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International Campaign Calling to Deactivate Airbnb on 71st Nakba Day

International Campaign Calling to Deactivate Airbnb on 71st Nakba Day

Credit: International Middle East Center

Thousands of people across the world have responded and committed to an international coalition of campaigners’ call to #deactivateAirbnb in the context of the 71st Nakba Day on 15 May.

The global campaign spreading rapidly on Twitter is directed at the international tourism company Airbnb, which had confirmed back in April that it would not delist properties inside Israeli settlements, even though these settlements are at the core of the ongoing Israeli occupation and violate international law.

The international coalition, which includes SumOfUs, Codepink, American Muslims for Palestine, the US Palestinian Community Network, the US Campaign for Palestinian Rights and Jewish Voice for Peace, was angered over Airbnb’s reversal of its decision to delist properties in Israeli settlements back in November 2018.

Wednesday, 15 May marks the 71st anniversary of the Palestinian Nakba, the date on which more than 750,000 Palestinians were expelled from their homes and properties as the state of Israel was erected in 1948. Up until today, millions of Palestinians continue to live in refugee camps scattered across neighboring countries, in Gaza and the West Bank, with their right to return consistently being withheld by Israel and its international allies.

The Nakba, which is the Arabic word for ‘catastrophe’, is one of the key events in the region’s modern history and continues to define its political landscape. The term is used by Palestinians to describe not only the events of 1948 but the ongoing injustices they face, as they are forced to make way for illegal Israeli settlements, which have meanwhile come to be advertised as attractive rentals by companies such as Airbnb.

Among the organizations calling for a boycott, The Palestinian Institute for Public Diplomacy posted on Twitter that “what we ultimately want to do is end this culture of impunity where international companies are allowed to be complicit in supporting war crimes and Israeli settlements that have been responsible for displacing Palestinians.”#deactivateAirbnb

Despite coming under scrutiny from international human rights organizations such as Amnesty International and Human Rights Watch, Airbnb remains complicit in the Israeli occupation, thus failing to uphold its corporate responsibility to respect human rights, according to a press release cited in Palestinian news outlet Maan.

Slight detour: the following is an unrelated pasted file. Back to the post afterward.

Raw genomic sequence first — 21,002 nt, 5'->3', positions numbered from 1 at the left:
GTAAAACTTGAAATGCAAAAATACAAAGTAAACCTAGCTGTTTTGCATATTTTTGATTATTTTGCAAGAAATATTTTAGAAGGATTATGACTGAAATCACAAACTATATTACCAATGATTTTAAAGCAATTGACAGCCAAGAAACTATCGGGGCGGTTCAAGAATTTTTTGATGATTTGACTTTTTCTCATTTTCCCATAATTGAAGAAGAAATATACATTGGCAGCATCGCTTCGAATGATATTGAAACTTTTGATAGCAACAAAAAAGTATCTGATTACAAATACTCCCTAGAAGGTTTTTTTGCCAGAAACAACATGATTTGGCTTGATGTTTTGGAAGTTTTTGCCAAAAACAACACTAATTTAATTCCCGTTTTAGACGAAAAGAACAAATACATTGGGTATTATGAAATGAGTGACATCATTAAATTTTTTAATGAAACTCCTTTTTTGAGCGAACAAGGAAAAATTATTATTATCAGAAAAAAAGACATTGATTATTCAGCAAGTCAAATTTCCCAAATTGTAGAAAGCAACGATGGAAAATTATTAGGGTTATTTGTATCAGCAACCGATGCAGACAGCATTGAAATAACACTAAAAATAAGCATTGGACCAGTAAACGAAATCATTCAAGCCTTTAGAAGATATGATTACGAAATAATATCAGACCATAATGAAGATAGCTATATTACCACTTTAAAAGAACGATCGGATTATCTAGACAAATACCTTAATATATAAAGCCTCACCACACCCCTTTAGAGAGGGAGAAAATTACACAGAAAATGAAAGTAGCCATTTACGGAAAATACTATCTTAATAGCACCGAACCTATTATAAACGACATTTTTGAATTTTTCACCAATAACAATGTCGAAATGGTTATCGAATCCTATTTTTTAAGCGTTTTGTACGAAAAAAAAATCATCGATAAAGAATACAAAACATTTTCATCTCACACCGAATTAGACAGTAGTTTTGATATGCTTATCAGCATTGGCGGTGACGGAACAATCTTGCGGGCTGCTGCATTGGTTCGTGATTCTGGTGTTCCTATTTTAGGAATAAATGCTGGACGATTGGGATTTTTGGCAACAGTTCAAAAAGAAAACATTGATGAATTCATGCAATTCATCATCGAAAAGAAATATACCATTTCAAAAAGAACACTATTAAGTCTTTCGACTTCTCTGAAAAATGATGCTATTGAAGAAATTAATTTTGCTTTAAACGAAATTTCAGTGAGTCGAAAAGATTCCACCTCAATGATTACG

Credit: Reuters 2014

The future is looking bleak for Palestinians, with US president Donald Trump expected to soon unveil the so-called deal of the century, which is predicted to be largely in favor of Israel.

On May 14, Trump tweeted that ‘Today marks the one-year anniversary of the opening of the United States Embassy in Jerusalem, Israel. Our beautiful embassy stands as a proud reminder of our strong relationship with Israel and of the importance of keeping a promise and standing for the truth.’

Meanwhile, thousands of Palestinians participated in a protest in front of the UN Relief and Works Agency for Palestinian Refugees (UNRWA) in Gaza. This protest was held under the banner, “From the ashes of the ‘Nakba’ to the embodiment of the right of return, down with all the conspiracies.”

During mass protests on the Nakba Day itself, at least 47 Palestinian protesters were reportedly shot and injured with Israeli live ammunition near the camps along the eastern borders of the besieged Gaza Strip, according to Maan News Agency.

Erez checkpoint 2017, Credit: AP Adel Hana

Despite the grim headlines that currently dominate the news on Palestine, the Nakba Day is testament to the ongoing resistance of Palestinians and solidarity groups worldwide to the status quo.

To end on a more hopeful note, the Nakba has inspired a vast amount of artistic and cultural productions not just in Palestine but across the Arab world that are dedicated to remembering the ongoing cause.

A notable and timely book publication on this date of commemoration, A Map of Absence: An Anthology of Palestinian Writing on the Nakba was recently published and features a collection of some of the finest examples of Palestinian literature, including contributions by authors such as Mahmoud Darwish, Edward Said and Elias Khoury.

To mark the 71 years of exile, Facebook page Nakba FilmWorks has made the streaming of three films available for free for 48 hours from 15 May. Links to all three films can be found on the website www.nakbafilmworks.com. Simply use the promo code “NAKBA19”.

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